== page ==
It is National Latin Exam time again! This test was given in 2013 in the United States as well as in the following countries: Australia, Canada, China, Germany, Italy, Japan, New Zealand, Poland, Taiwan, United Kingdom, Zimbabwe, and, for the first time, in Indonesia, Netherlands, Philippines, and Turkey (http://www.nle.org/pdf/reports/NLEReport2013.pdf).
2,670 homeschooled students in 572 homeschools took the test—the fastest growing group of the population!
The exam is an hour-long multiple-choice test that has questions on grammar (usually about twenty questions), geography (one to two questions), mythology (one to two questions), history (one to two questions), culture (one to two questions), derivatives (one to two questions), Roman numerals (usually one question), Latin phrases and oral Latin (one to two questions), and, finally, ten questions about a reading passage which students have not seen before.
If your student is taking the National Latin Exam, here are a few tips:
1) Make sure your student is acquainted with maps of the Roman Empire and of ancient Italy. I like the maps from http://www.bible-history.com/maps/romanempire/. Your student needs to know the major cities such as Rome, Pompeii, Brundisium, and Ostia as well as the Alps and Apennine Mountains, and seas/rivers.
2) Review Edith Hamilton’s Mythology, Bulfinch’s Mythology, or D’Aulaire’s Book of Greek Myths. Bulfinch’s Mythology has a free online version (http://www.greekmythology.com/Books/Bulfinch/bulfinch.html).
3) If your student is in Latin III or higher, he/she should review the lives of the Roman writers such as Vergil, Caesar, Pliny (elder and younger), and Cicero.
4) Your student should study Roman culture. My favorite book concerning culture is free online: http://www.forumromanum.org/life/johnston.html.
5) Each level has a reading passage and multiple-choice questions. Because the test is an hour long, students do not have time to translate the passage exactly. They need to use the multiple guess questions, the glossed words, and the title to help them. The questions cite the line numbers whence the answer is found. Students can use the choices from the questions to figure out what the passage says. (They need to know how to translate Latin to do this; however, good test taking comes into play here.)
6) The grammar questions will never have incorrect Latin. So, if you have choices such as A) senatores B) senatorum C) senatoris D) senatoribus for a question, then you know that this noun must be 3rd Declension. This helps greatly when you do not know the vocabulary!
7) Have your student take the practice tests from http://www.nle.org/exams.html#previousexam. As they do, they should notice that there are stock questions. There will be a question about the verb sum and a question about dative with verbs of giving, showing, and telling (in previous years of the test, I have noticed dedit quite a bit).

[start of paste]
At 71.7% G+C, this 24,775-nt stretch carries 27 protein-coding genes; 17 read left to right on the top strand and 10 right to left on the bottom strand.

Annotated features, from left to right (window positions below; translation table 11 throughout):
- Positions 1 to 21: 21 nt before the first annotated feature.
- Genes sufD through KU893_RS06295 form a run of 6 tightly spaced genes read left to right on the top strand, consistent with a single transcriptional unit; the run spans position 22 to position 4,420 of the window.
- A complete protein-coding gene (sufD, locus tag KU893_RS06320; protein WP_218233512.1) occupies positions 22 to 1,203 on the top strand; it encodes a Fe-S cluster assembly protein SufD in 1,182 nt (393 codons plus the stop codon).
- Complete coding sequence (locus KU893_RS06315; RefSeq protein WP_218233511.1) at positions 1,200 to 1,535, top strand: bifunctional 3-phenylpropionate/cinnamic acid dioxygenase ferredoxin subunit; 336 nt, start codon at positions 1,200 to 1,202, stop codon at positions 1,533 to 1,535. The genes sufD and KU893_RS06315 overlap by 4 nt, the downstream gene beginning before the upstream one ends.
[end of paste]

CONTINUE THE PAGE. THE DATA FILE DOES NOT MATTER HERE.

8) Last year, when writing my annual National Latin Exam article, I posted some common phrases in Latin (https://www.classicalconversations.com/easyblog/national-latin-exam-musings). This year, here are some Roman cultural terms:
paterfamilias – head of household
materfamilias – female head of household
potestas – father’s power of life and death over children
praenomen – first name, not very many of these, related to attributes e.g. Postumus, Lucius, Sextus
nomen – ended in –ius; family name; Iulius, Octavius, Vergilius
Women – got feminine form of father’s nomen; took husband’s nomen later
cognomen – family or branch of gens; nickname, physical traits (e.g., Barbatus, Albus, Claudus, Benignus, Naso, Ventro)
bulla – child’s locket to ward off evil spirits
genius/juno – child’s guardian spirit
liberi – children
susceptio – father picks up child to show he accepts him
dies lustricus – day of naming
crepundia – baby rattle; thought to ward off evil spirits
ludus litterarius – school to learn “litterae” letters and numbers
ludus grammaticus – grammar and literature, Greek
rhetoric – learn how to speak well
paedagogus – tutor, took child to and from school, study in Athens after school, or do an apprenticeship
usus – common law marriage; husband and wife had to live together for a year without being absent from each other three nights in succession
coemptio – fictitious sale of wife to husband
confarreatio – elaborate patrician ceremony
tunica recta – wedding dress
flammeum – bright orange veil
Quando tu Gaius, ego Gaia – vows
mustaceum – wedding cake
deduction – leading of the wife to the husband’s house
hymenaeus – wedding hymn
versus Fescennini – poems with coarse jests meant to keep the gods from getting jealous
nodus Herculaneus – knot of Hercules
– formal dress of Roman male citizen
toga praetexta – bordered; worn by young boys, magistrates and priests
toga candida – made whiter by chalk; worn by candidates for office
toga picta – crimson and worn by generals in triumphal procession
toga pulla – dingy toga worn by person in mourning or threatened with some calamity—usually financial
soleae – sandals
caligulae – little boots
calcei – shoes
petasus – wide-brimmed traveling hat
stola – woman’s dress
palla – cloak
Nota Bene: This test, while it can help your student, will not hurt your student. It is a great exercise in Latin, in test-taking skills and in study skills. It behooves your student to do well for many reasons, such as the satisfaction of a job well done and a validation for their Latin curriculum for college. Also, as a senior, students who do well are able to apply for a scholarship.
For additional information and tips related to the National Latin Exam read another of Kathy’s articles. Click here.